Another Name for the Myth

Psychologists who work with performance measures have developed a term for how measures are changed by context: When a measure of performance is affected by non-performance factors, they refer to it as criterion contamination. Because the performance variable will be contaminated by the context, researchers are warned not to use performance appraisal results when conducting research. If they do, the research will not yield meaningful results.

The various social and motivational forces that affect performance appraisals are one example of context. There are many other examples of contextual influence: organizational culture, business processes, personal beliefs, discipline, and so forth. These contexts affect every type of talent measures.

Organizations often forget about criterion contamination and try to use a single measure for different purposes. If a measure has been linked to incentive pay, for example, it’s not possible to use the same measure to study the relationship between employee engagement and customer satisfaction. The measure has been contaminated by the compensation context, and the context is always more powerful than the measure.

In this case, the solution to criterion contamination is to get a new measure. It’s certainly inconvenient to develop additional measures, especially when a perfectly good measure already exists.

The Same Context May Be More Different Than You Think

As the engagement example above shows, just as the meaning of measures varies according to the organizational context, it also varies according to individual context. This is another aspect of the myth of unaffected measures: there is often an assumption that the measure means the same thing to you and me.

As discussed in previous posts, this is the connotative, or subjective, meaning of the measure. Although in a denotative sense the measure will have exactly the same meaning at any level of an organization, within that organization, the measures will mean radically different things to different groups and different individuals.

In the engagement-gaming example above, for example, the context of the measure varies between the different parties:
  • Executive management is concerned with engagement and its impact on the business in terms of productivity, customer satisfaction, or employee engagement 
  • Supervisors have incentive compensation and are concerned with how the scores will affect their pay 
  • Employees feel pressure to respond positively, but may have insights to share—once again the system is preventing them from having a voice.
Recognizing the existence, and the effect, of connotative meanings presents one of the biggest challenges in talent measurement. If we pay attention to the connotative meanings—that is, the individual and group contexts surrounding a measure—we can communicate to create shared meaning. In a culture of open communication, there is a significant opportunity to get more value from measures.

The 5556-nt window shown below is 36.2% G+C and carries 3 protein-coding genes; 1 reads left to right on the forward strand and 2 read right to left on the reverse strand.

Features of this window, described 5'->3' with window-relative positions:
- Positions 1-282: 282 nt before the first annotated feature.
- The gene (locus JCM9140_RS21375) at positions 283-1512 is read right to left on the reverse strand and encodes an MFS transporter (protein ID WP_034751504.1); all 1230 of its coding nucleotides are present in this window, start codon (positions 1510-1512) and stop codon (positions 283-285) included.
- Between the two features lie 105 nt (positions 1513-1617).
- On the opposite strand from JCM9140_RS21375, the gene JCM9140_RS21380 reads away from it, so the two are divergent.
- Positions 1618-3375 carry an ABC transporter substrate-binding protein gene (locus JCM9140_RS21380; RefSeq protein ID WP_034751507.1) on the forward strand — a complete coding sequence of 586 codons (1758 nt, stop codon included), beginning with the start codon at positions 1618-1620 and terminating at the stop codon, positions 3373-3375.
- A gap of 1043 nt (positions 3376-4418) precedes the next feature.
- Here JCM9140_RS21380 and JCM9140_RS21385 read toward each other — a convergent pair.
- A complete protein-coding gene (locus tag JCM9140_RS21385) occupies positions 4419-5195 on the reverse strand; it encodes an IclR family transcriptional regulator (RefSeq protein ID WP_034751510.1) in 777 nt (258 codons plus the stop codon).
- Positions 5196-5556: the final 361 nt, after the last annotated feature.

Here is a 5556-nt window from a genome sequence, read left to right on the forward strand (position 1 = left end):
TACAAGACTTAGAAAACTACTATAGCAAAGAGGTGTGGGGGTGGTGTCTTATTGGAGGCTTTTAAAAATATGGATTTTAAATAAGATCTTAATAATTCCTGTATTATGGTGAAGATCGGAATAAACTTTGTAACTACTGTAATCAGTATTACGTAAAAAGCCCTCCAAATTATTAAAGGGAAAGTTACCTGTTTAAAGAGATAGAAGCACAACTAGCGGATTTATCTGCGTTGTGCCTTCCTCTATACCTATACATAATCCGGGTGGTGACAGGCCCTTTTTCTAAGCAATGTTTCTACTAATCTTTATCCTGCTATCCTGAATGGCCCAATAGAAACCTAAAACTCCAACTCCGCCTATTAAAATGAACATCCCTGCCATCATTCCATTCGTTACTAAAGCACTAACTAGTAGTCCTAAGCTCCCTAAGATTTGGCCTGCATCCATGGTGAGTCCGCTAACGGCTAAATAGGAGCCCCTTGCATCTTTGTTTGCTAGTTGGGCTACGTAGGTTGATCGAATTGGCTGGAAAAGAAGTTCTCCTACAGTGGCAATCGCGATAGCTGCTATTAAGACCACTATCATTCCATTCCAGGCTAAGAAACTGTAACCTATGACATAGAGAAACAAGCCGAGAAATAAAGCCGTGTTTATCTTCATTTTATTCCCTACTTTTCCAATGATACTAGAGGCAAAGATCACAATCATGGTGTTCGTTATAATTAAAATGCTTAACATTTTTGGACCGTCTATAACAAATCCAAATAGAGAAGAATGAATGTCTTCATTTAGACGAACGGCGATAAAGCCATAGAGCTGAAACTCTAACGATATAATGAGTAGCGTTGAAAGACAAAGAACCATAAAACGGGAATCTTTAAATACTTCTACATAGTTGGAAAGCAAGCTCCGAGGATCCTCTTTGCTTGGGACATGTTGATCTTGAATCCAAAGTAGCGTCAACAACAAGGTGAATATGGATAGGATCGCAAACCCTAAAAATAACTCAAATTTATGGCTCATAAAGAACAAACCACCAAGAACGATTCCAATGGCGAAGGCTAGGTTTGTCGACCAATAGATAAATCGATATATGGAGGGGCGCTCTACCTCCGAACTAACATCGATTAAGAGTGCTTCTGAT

To Use Measures Well, Remember the Myth

Organizations need employees who are engaged in achieving organizational goals. This idea goes by many names, such as ownership culture and results orientation. Measures are often used to encourage engagement, with the intent of building a shared worldview and an understanding of the organization.  Performance appraisals and scorecards help keep everyone on the same page. Or do they?

It’s important to remember how easily measures are changed—some would say corrupted—by context. Misuse a measure once and employees will remember it for a long time. Use a performance appraisal for laying off employees, and this will change the context in the future. It’s easy for a measure to pick up new connotations.

Human resource departments and leaders have an opportunity to manage the meaning of talent measures at all levels of an organization. One way to do this is to watch for this myth in action. Remembering that every talent measure is affected by context can lead to a more discerning use of measurement, better communication, and, ultimately, more positive outcomes.

Of course, I’m not the first to point out this challenge. In 1975, Donald T. Campbell observed a methodological phenomenon that some refer to as Campbell’s Law: 

The more any quantitative social indicator is used for social decision making, the more subject it will be to corruption pressures and the more apt it will be to distort and corrupt the social processes it is intended to monitor.

In the nearly 40 years since Campbell’s observation, talent measures and performance metrics have proliferated in organizations. The proliferation is accelerating as measurement becomes inexpensive and accessible. In my experience, however, few consider this dark side of measurement.

In the next blog post, I’ll consider how talent, which Campbell refers to as “the underlying social process,” is affected by measurement.